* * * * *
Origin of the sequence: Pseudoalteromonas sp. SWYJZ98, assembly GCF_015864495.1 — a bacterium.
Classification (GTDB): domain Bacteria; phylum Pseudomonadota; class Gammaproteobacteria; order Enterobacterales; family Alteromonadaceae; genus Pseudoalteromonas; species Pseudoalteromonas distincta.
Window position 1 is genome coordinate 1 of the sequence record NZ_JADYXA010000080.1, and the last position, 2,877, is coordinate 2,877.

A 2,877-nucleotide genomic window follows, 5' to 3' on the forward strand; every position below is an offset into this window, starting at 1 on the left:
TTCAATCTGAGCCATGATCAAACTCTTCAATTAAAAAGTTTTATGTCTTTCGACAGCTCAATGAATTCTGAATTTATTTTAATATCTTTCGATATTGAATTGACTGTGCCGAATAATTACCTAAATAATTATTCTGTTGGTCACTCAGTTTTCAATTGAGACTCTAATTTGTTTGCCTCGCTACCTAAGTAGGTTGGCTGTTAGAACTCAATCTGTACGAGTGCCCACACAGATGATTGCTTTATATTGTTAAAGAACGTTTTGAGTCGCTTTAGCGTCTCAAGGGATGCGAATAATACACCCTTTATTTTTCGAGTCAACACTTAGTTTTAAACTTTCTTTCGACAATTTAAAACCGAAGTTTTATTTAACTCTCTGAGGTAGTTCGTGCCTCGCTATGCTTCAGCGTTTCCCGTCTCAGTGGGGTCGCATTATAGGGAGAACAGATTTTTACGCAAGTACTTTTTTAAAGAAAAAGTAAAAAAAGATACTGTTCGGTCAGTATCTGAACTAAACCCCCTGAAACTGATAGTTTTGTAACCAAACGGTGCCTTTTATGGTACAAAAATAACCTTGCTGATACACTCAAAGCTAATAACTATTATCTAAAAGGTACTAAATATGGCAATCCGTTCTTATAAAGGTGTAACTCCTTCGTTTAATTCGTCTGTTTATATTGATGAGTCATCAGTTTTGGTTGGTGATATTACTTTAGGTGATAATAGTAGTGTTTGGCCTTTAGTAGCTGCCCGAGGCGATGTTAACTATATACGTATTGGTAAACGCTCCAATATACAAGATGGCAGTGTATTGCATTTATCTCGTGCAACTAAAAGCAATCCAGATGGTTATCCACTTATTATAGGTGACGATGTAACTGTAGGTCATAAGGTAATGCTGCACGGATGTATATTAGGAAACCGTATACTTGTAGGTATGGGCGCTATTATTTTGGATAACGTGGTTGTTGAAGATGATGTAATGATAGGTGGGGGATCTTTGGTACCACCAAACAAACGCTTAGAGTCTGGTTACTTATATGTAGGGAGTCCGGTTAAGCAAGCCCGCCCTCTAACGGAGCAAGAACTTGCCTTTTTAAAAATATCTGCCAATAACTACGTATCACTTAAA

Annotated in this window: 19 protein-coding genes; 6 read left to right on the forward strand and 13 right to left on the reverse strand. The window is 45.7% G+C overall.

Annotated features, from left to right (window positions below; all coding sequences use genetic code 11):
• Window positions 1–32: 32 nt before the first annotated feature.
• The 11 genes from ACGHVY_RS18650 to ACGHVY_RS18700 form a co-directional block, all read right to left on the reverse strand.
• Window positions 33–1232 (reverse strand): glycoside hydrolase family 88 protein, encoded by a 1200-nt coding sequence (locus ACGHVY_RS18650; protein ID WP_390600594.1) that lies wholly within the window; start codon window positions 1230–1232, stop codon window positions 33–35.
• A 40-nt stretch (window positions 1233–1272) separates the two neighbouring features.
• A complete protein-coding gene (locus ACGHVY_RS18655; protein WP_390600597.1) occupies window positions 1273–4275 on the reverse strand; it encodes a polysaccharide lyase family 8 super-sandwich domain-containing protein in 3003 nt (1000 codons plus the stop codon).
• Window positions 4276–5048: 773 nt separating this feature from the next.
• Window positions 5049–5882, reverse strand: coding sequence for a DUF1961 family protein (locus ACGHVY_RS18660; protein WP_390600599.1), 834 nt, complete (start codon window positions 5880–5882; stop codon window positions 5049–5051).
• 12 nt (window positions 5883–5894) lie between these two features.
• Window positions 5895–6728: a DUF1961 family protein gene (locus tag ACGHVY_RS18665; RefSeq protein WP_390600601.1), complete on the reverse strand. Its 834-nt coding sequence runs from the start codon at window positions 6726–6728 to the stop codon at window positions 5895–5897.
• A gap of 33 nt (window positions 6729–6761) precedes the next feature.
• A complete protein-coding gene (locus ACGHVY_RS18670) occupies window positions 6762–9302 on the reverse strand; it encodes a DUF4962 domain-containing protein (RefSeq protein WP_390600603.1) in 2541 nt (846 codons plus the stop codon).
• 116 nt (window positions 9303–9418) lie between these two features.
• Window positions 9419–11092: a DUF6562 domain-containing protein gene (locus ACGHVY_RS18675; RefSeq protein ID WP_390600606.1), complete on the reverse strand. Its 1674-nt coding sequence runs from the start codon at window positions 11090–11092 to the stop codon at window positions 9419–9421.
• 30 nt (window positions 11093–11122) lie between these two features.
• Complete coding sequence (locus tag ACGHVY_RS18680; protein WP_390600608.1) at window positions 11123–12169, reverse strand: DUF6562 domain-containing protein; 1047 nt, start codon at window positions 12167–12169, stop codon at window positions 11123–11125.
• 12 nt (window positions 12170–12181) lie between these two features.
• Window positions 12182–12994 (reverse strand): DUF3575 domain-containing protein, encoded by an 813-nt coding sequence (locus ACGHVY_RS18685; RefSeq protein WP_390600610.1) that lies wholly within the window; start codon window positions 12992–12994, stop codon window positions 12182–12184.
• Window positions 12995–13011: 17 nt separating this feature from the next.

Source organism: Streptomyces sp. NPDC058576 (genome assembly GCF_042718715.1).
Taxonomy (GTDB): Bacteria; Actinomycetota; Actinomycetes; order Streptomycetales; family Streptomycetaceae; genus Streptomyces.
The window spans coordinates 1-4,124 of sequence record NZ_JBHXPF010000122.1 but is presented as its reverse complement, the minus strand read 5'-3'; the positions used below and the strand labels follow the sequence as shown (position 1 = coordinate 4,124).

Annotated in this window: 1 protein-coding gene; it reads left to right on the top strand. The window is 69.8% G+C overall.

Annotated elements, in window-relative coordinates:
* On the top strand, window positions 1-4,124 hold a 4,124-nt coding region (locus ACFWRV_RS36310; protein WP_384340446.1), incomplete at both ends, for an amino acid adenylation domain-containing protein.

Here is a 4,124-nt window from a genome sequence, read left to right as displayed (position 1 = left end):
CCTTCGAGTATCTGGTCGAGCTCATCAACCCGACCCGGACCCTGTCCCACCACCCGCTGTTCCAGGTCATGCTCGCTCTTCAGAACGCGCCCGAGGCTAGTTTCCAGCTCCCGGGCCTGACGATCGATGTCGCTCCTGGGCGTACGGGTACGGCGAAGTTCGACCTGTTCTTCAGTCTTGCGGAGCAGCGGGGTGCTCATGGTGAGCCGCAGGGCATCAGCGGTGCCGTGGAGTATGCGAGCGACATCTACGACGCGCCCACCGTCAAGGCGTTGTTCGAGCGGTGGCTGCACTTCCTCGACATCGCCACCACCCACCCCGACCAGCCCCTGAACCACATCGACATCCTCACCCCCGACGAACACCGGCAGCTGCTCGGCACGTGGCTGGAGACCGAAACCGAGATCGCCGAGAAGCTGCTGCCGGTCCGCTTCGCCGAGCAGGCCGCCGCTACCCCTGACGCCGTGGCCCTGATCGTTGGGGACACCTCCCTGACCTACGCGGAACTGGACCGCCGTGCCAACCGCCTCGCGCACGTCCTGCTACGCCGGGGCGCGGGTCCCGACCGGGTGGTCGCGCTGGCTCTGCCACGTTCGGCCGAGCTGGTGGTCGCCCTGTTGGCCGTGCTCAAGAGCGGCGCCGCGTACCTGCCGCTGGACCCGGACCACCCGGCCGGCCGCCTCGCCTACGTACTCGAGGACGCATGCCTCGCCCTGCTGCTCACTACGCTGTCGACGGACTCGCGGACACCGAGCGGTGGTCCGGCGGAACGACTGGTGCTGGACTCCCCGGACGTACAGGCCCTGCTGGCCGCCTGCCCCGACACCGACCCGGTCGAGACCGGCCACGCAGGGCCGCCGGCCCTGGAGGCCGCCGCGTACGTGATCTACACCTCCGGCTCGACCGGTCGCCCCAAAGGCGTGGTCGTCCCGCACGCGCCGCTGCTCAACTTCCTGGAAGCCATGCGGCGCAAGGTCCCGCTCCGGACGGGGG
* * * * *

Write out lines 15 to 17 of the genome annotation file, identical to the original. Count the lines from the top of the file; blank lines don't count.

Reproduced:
• 12 nt (window positions 5883–5894) lie between these two features.
• Window positions 5895–6728: a DUF1961 family protein gene (locus tag ACGHVY_RS18665; RefSeq protein WP_390600601.1), complete on the reverse strand. Its 834-nt coding sequence runs from the start codon at window positions 6726–6728 to the stop codon at window positions 5895–5897.
• A gap of 33 nt (window positions 6729–6761) precedes the next feature.